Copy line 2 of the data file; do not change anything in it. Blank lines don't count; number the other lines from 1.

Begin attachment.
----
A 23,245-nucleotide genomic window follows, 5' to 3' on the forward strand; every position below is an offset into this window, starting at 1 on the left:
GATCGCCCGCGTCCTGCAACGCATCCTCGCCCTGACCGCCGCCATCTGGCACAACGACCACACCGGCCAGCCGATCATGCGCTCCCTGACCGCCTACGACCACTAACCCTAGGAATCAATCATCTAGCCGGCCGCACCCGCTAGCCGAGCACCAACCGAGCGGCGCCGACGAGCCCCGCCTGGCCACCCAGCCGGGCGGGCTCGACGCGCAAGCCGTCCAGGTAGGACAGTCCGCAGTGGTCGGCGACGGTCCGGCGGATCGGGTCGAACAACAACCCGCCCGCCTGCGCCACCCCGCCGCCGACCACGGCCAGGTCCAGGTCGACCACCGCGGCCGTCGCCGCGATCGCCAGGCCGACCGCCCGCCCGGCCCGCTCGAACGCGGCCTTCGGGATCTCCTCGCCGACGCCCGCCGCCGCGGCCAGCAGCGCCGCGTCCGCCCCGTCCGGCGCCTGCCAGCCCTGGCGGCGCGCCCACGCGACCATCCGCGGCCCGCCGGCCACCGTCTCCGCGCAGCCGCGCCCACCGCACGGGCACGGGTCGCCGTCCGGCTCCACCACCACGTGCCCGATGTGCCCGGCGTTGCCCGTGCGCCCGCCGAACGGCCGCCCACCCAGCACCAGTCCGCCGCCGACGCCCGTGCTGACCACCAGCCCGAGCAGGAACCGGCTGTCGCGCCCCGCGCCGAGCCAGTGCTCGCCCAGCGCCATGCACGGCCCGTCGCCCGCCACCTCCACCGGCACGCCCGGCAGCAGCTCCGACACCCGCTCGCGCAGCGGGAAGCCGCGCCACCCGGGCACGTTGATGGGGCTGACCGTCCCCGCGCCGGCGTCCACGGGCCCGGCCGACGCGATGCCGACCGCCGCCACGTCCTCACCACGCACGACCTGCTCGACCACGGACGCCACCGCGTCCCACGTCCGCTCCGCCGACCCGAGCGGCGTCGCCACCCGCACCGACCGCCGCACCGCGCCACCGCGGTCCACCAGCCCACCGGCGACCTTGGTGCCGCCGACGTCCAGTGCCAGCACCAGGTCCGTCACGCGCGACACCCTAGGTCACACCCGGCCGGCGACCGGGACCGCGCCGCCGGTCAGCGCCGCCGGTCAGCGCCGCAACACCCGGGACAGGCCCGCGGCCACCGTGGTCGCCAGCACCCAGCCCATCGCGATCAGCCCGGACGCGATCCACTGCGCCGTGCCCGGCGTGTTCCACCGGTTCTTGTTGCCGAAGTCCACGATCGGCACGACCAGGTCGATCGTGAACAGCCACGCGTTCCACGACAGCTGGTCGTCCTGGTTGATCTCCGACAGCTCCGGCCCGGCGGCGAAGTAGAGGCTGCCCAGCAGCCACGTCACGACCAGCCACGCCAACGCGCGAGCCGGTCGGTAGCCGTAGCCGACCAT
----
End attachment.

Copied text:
GATCGCCCGCGTCCTGCAACGCATCCTCGCCCTGACCGCCGCCATCTGGCACAACGACCACACCGGCCAGCCGATCATGCGCTCCCTGACCGCCTACGACCACTAACCCTAGGAATCAATCATCTAGCCGGCCGCACCCGCTAGCCGAGCACCAACCGAGCGGCGCCGACGAGCCCCGCCTGGCCACCCAGCCGGGCGGGCTCGACGCGCAAGCCGTCCAGGTAGGACAGTCCGCAGTGGTCGGCGACGGTCCGGCGGATCGGGTCGAACAACAACCCGCCCGCCTGCGCCACCCCGCCGCCGACCACGGCCAGGTCCAGGTCGACCACCGCGGCCGTCGCCGCGATCGCCAGGCCGACCGCCCGCCCGGCCCGCTCGAACGCGGCCTTCGGGATCTCCTCGCCGACGCCCGCCGCCGCGGCCAGCAGCGCCGCGTCCGCCCCGTCCGGCGCCTGCCAGCCCTGGCGGCGCGCCCACGCGACCATCCGCGGCCCGCCGGCCACCGTCTCCGCGCAGCCGCGCCCACCGCACGGGCACGGGTCGCCGTCCGGCTCCACCACCACGTGCCCGATGTGCCCGGCGTTGCCCGTGCGCCCGCCGAACGGCCGCCCACCCAGCACCAGTCCGCCGCCGACGCCCGTGCTGACCACCAGCCCGAGCAGGAACCGGCTGTCGCGCCCCGCGCCGAGCCAGTGCTCGCCCAGCGCCATGCACGGCCCGTCGCCCGCCACCTCCACCGGCACGCCCGGCAGCAGCTCCGACACCCGCTCGCGCAGCGGGAAGCCGCGCCACCCGGGCACGTTGATGGGGCTGACCGTCCCCGCGCCGGCGTCCACGGGCCCGGCCGACGCGATGCCGACCGCCGCCACGTCCTCACCACGCACGACCTGCTCGACCACGGACGCCACCGCGTCCCACGTCCGCTCCGCCGACCCGAGCGGCGTCGCCACCCGCACCGACCGCCGCACCGCGCCACCGCGGTCCACCAGCCCACCGGCGACCTTGGTGCCGCCGACGTCCAGTGCCAGCACCAGGTCCGTCACGCGCGACACCCTAGGTCACACCCGGCCGGCGACCGGGACCGCGCCGCCGGTCAGCGCCGCCGGTCAGCGCCGCAACACCCGGGACAGGCCCGCGGCCACCGTGGTCGCCAGCACCCAGCCCATCGCGATCAGCCCGGACGCGATCCACTGCGCCGTGCCCGGCGTGTTCCACCGGTTCTTGTTGCCGAAGTCCACGATCGGCACGACCAGGTCGATCGTGAACAGCCACGCGTTCCACGACAGCTGGTCGTCCTGGTTGATCTCCGACAGCTCCGGCCCGGCGGCGAAGTAGAGGCTGCCCAGCAGCCACGTCACGACCAGCCACGCCAACGCGCGAGCCGGTCGGTAGCCGTAGCCGACCAT